The Blind Assassin, Margaret Atwood

A lot of the books I’ve been reading this year are ones that other people have said are good. They’ve won awards, they’re critically acclaimed, and their authors can just about pay the rent (O, heady success). The Blind Assassin was one of these. It’s won the Booker, and the Hammet Prize. It’s been nominated for the Orange Prize and is listed by Time as one of the greatest 100 novels since 1923.

I’m also a pretty huge Atwood fan, so let’s just say I had high expectations. The story is told predominantly by Iris Chase, who is reflecting on her life and the mysterious death of her sister. They grew up well off, but sheltered and without a mother, and Iris reflects on this childhood and her her life later on as an unhappily married woman.

The book includes a novel within the novel, which Iris publishes on her sister Laura’s behalf after her death. Inside it is the story of the blind assassin, told by the protagonist’s lover to her after their trysts. I found this story to be the most gripping thing in the book, but then it’s science fiction, and I’ve been in a sci-fi mood of late. A story within a novel within a novel: STORYCEPTION.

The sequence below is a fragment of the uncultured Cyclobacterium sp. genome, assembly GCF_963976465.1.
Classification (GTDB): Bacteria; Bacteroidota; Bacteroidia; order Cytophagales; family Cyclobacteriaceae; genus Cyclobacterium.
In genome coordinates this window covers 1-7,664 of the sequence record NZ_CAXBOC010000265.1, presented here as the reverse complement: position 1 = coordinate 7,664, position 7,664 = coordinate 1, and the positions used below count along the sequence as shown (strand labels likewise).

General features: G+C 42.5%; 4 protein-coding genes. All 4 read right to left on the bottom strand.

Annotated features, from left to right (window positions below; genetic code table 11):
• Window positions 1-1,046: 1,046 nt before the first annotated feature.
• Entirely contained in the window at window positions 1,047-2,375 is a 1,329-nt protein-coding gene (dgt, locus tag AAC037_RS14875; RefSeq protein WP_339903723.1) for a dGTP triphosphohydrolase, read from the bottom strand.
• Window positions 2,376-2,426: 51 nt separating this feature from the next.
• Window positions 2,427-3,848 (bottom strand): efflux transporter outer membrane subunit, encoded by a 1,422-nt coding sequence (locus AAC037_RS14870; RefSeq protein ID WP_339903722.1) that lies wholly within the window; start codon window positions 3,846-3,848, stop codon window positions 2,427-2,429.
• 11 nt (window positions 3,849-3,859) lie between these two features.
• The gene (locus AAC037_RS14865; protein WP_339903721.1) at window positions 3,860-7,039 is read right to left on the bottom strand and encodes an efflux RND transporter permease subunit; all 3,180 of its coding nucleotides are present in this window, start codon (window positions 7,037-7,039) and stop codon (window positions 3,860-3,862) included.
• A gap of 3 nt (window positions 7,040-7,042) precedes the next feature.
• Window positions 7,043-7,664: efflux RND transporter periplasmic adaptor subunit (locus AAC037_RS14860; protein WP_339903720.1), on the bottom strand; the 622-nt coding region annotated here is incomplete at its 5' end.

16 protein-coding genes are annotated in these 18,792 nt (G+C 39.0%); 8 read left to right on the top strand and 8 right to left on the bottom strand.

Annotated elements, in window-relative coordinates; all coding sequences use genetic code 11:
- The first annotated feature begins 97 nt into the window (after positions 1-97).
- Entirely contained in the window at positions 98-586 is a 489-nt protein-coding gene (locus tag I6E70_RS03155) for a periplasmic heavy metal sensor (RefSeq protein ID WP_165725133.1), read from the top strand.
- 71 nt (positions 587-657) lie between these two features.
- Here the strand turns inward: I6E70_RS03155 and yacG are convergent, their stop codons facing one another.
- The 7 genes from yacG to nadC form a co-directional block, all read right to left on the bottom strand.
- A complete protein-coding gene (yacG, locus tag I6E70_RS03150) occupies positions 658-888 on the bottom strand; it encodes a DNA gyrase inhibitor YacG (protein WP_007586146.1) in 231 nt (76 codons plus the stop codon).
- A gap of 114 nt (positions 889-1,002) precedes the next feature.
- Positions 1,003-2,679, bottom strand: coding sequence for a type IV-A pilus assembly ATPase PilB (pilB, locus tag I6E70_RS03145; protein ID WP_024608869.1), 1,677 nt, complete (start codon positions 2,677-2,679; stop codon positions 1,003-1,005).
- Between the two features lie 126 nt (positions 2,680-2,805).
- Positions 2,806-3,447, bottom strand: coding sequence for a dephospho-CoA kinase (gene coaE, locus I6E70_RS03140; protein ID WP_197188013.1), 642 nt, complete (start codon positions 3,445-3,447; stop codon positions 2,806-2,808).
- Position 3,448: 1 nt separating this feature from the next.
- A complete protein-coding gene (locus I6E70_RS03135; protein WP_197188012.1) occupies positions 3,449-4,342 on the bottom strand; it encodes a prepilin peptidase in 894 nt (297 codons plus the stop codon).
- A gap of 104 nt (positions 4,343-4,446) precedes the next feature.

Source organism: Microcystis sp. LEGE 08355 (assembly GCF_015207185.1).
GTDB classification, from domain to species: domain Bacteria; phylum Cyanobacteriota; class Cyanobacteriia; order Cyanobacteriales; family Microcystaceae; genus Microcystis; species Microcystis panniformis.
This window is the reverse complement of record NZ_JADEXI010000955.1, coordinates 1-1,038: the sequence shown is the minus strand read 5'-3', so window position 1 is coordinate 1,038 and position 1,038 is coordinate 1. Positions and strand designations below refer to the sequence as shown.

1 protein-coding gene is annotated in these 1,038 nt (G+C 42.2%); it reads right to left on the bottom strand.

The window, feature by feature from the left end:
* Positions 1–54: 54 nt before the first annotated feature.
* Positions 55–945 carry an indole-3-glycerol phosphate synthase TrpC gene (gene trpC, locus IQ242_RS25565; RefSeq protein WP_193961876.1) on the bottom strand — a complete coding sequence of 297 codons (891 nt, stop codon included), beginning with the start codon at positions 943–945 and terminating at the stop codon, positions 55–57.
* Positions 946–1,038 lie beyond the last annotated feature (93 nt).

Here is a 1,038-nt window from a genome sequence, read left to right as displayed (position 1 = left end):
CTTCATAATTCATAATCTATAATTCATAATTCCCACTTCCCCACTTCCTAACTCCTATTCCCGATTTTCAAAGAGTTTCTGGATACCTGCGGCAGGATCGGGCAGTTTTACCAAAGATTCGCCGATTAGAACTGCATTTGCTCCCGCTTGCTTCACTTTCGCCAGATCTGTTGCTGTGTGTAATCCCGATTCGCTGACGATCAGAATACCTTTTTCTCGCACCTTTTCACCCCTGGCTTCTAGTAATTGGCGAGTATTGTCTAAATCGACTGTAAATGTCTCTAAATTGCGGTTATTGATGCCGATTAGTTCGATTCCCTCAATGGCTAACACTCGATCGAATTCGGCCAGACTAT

I found the going a bit slow at first. Sometimes that can be the case with hefty books — I feel like I’m not getting anywhere with them — but, I sped through the last 200 or so pages. I solved the mysteries myself, before she revealed them. Which means I found myself exclaiming: “I knew it!” a lot, though Atwood leaves enough doubt in your mind that you’re never 100% sure that your assumptions are correct, which means that the reveals never feel too predictable.

It was exceptionally well done, and I enjoyed it, but it didn’t immediately jump into my all-time-faves list. I did cry a bit at the end. The last two pages gave me feels. I’ll admit that.

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